Advanced search

Mumsnet hasn't checked the qualifications of anyone posting here. If you have medical concerns, please seek medical attention; if you think your problem could be acute, do so immediately. Even qualified doctors can't diagnose over the internet, so do bear that in mind when seeking or giving advice.

After hysterectomy...

(21 Posts)
cakedup Sun 29-Oct-17 18:52:26

Due to have a hysterectomy and just trying to plan ahead. Will I be able to clean the cat litter tray which I do weekly??

This involves emptying the litter into a dustbin liner (I can get ds to perhaps help with that bit) then scrubbing the litter tray clean. I can use a scoop to fill it with fresh litter to prevent lifting the bag of cat litter. I normally do all this sitting on the floor. That should be alright shouldn't it?? My mum seems to think I won't manage it. The alternative would be to get a few disposeable cat litter boxes.

PoppyPopcorn Sun 29-Oct-17 21:42:12

Depends what sort of surgery you're having. Keyhole or vaginally, possibly. Abdominally, maybe also but bending over is sore.

cakedup Sun 29-Oct-17 22:55:19

Abdominal surgery. So any bending will be difficult for a while? How long we talking, days? weeks?

Costacoffeeplease Sun 29-Oct-17 23:31:12

A few weeks I should think, I wouldn't have been doing that straight after my abdominal hysterectomy

cakedup Mon 30-Oct-17 17:16:07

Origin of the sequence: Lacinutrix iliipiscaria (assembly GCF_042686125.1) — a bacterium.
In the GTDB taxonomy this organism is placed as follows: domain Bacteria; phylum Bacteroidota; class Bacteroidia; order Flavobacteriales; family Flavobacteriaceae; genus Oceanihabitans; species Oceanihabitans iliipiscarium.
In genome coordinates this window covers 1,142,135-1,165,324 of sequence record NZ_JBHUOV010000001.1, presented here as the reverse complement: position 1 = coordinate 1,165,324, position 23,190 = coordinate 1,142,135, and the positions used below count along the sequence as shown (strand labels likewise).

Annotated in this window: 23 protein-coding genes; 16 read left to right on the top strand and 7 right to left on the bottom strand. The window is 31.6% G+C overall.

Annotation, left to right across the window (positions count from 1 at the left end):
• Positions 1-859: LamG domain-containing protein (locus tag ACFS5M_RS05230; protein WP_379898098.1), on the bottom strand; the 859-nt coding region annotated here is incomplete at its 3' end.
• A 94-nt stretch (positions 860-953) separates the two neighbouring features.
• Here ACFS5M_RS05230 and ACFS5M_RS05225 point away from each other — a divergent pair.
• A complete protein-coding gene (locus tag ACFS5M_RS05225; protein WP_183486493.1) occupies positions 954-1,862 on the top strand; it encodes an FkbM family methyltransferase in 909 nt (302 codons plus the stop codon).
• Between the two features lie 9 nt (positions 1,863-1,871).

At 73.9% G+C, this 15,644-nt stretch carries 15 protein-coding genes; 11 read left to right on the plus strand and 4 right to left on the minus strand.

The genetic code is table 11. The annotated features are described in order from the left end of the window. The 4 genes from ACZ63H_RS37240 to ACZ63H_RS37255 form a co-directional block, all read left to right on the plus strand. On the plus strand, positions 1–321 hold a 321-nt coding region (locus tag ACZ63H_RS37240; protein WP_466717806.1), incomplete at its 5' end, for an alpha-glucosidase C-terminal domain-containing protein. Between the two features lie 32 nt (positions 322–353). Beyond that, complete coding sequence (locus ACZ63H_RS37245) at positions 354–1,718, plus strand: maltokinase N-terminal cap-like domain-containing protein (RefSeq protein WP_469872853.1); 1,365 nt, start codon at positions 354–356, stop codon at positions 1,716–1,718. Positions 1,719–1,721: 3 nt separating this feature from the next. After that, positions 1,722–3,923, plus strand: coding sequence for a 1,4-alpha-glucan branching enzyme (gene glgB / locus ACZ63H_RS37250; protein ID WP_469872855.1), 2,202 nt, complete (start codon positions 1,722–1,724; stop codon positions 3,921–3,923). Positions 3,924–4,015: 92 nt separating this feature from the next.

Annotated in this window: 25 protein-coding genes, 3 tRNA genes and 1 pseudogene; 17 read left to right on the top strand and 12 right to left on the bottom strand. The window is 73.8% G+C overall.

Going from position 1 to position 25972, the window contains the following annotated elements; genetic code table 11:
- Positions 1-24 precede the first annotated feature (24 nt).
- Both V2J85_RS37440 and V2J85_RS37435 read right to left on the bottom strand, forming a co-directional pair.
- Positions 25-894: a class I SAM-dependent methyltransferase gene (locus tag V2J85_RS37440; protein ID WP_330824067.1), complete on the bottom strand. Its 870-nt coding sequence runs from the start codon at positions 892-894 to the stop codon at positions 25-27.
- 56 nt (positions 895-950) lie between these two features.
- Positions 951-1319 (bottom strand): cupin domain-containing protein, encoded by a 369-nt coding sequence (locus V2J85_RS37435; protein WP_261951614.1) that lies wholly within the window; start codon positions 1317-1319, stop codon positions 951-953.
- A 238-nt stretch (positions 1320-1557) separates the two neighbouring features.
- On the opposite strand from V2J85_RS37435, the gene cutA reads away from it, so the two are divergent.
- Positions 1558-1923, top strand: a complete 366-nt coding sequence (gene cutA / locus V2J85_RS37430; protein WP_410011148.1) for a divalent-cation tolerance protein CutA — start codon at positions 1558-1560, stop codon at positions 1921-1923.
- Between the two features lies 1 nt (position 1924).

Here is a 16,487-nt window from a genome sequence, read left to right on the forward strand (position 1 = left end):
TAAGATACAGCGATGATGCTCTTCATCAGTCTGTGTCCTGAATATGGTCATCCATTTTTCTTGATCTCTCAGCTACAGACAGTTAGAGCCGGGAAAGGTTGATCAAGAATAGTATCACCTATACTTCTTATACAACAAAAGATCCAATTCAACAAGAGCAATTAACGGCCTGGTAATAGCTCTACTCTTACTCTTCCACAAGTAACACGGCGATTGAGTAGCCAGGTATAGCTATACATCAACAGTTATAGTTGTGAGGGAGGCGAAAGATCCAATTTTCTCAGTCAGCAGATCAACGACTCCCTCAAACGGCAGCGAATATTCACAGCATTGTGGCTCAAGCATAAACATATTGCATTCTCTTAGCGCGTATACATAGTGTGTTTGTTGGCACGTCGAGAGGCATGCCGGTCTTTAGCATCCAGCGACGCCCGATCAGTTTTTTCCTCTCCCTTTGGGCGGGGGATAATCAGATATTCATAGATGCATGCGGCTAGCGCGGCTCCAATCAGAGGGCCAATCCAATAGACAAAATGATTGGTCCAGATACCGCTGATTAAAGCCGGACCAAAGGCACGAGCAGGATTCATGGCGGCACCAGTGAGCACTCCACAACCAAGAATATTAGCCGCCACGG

Thanks Costa . I think I'll have to get the disposeable ones then.

PoppyPopcorn Mon 30-Oct-17 17:23:24

You need to do anything which will make life easier!! Getting someone else to empty the tray would be best tbh. Who is going to be with you when you get home? You certainly shouldn't be lifting cat litter bags.

MrsG841 Mon 30-Oct-17 17:25:01

6 weeks is the general rule for limited bending etc.... Same as if you have had a c section.

cakedup Tue 31-Oct-17 00:02:44

PoppyPopcorn My sister is coming to stay for the first week (I'll be in hospital for first few days while she looks after DS). DS is 12 so can help out a bit. After my sister goes, my mum will visit regularly. However, both her and DS are very squeamish about the cat litter and she won't have anything to do with it!

It's the only thing I'm worried about really. Everything else I think can be managed between myself, my mum and DS.

I'm guessing the other things that will be difficult will be hoovering/mopping and cleaning the bath?

cakedup Tue 31-Oct-17 00:03:56

MrsG841 I've not had a C section but funny enough a couple of people who have, have told me that even though they were told 6 weeks for recovery, apparently within a couple of weeks they were getting on with things as usual!

PoppyPopcorn Tue 31-Oct-17 07:39:25

It's much more radical surgery than a section, you really shouldn't compare the two. And for everyone who bounces back from an abdominal hysterectomy within days, there;s someone else who struggles.

I was in hospital for two nights, by the time I got home I was able to shuffle around the house, shower myself, dress myself. make a cup of tea. But I was SO tired, if I walked upstairs and had a shower, I had to have a wee sit down on the bed before getting dressed. It got better daily though. After a week I was making light meals like scrambed egg or baked potato and moving much more easily. Walking is great - but don't be tempted to do anything strenuous which may put strain on your pelvic floor. You might be offered physio - take it if you are. I didn't drive for four weeks, and then it was only little local trips.